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Corky Root of Lettuce in California Caused by a Gram-Negative Bacterium. Ariena H. C. van Bruggen, Assistant professor, Department of Plant Pathology, University of California, Davis 95616; R. G. Grogan(2), C. P. Bogdanoff(3), and C. M. Waters(4). (2)(3)Emeritus professor, Postgraduate research assistant, Department of Plant Pathology, University of California, Davis 95616; (4)Research associate, Campbell Institute for Research and Technology, Davis, CA 95616. Phytopathology 78:1139-1145. Accepted for publication 8 February 1988. Copyright 1988 The American Phytopathological Society. DOI: 10.1094/Phyto-78-1139.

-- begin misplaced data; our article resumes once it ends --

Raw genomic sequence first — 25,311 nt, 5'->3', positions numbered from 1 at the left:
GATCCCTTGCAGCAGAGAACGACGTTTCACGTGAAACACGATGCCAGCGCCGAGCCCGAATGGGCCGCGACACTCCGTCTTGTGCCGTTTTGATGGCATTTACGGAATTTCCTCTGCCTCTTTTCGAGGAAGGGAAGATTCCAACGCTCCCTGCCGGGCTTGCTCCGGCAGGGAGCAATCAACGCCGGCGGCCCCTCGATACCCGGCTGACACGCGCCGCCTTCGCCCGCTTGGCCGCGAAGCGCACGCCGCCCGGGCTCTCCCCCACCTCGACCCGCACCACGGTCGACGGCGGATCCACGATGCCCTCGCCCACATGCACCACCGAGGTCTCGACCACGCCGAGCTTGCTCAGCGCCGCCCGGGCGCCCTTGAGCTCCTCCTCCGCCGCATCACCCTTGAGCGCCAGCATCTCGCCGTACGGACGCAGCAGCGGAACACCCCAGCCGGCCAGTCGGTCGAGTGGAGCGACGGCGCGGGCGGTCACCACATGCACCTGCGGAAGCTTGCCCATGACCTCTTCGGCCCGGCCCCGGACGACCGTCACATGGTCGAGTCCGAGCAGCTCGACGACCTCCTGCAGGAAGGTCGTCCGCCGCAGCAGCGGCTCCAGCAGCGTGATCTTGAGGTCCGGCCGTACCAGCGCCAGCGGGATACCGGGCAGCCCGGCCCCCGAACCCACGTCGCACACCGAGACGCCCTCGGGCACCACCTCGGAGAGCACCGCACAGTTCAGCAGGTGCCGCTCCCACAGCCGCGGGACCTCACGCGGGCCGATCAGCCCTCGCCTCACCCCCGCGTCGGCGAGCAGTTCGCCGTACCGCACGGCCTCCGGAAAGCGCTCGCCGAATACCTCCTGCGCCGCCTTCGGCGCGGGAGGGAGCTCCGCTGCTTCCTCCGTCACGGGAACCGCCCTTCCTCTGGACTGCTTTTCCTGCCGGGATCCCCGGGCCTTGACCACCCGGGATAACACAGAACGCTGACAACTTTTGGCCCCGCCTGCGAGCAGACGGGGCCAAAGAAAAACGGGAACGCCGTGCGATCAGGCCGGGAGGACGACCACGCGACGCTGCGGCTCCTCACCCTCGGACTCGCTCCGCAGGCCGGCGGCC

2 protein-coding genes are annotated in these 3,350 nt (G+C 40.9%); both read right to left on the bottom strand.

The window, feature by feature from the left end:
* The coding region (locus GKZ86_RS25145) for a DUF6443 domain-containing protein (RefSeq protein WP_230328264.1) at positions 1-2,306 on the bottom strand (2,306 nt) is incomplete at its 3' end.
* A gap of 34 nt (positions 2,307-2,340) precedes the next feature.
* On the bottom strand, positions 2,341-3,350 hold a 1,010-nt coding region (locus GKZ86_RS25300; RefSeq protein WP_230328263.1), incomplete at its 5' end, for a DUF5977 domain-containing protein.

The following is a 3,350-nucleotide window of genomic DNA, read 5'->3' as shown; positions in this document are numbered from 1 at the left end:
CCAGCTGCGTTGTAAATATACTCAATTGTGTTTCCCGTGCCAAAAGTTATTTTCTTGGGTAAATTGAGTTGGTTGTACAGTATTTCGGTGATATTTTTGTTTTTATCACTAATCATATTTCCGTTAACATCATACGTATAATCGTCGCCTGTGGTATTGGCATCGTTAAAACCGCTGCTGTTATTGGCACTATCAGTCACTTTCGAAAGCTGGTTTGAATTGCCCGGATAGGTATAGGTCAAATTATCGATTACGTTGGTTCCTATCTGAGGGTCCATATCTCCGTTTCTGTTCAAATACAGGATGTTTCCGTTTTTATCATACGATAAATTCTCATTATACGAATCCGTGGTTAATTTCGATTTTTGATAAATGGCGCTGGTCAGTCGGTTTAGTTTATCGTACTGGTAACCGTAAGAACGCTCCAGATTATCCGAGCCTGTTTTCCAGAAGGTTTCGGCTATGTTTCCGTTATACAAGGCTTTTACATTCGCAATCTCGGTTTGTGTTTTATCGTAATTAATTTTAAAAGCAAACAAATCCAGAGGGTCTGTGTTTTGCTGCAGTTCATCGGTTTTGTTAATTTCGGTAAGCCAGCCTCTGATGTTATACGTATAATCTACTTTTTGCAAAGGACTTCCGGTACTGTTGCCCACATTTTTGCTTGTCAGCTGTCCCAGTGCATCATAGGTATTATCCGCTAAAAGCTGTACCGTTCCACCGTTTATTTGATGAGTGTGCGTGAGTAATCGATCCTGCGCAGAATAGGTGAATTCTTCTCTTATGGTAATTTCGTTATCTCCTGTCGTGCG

In greenhouse and field experiments, corky root of lettuce was shown to be caused by a gram-negative bacterium with one lateral flagellum. In the greenhouse, seedlings of iceberg lettuce inoculated with gram-negative bacteria isolated from corked lettuce roots developed symptoms similar to those observed in the field. Bacteria isolated from the roots of these seedlings caused corky root symptoms in subsequent pathogenicity tests. These bacteria were identical to those isolated originally from field samples. Corky root symptoms appeared initially on the taproot and later on secondary roots, as observed in root observation boxes. Small field plots were infested with bacterial suspensions at three concentrations. Even at the lowest concentration (about 108 bacteria per square meter), the plants became severely diseased, while plants in control plots remained healthy. Identical bacteria were reisolated from corked roots. Head dry weight and marketable yield were progressively decreased at increasing inoculum levels.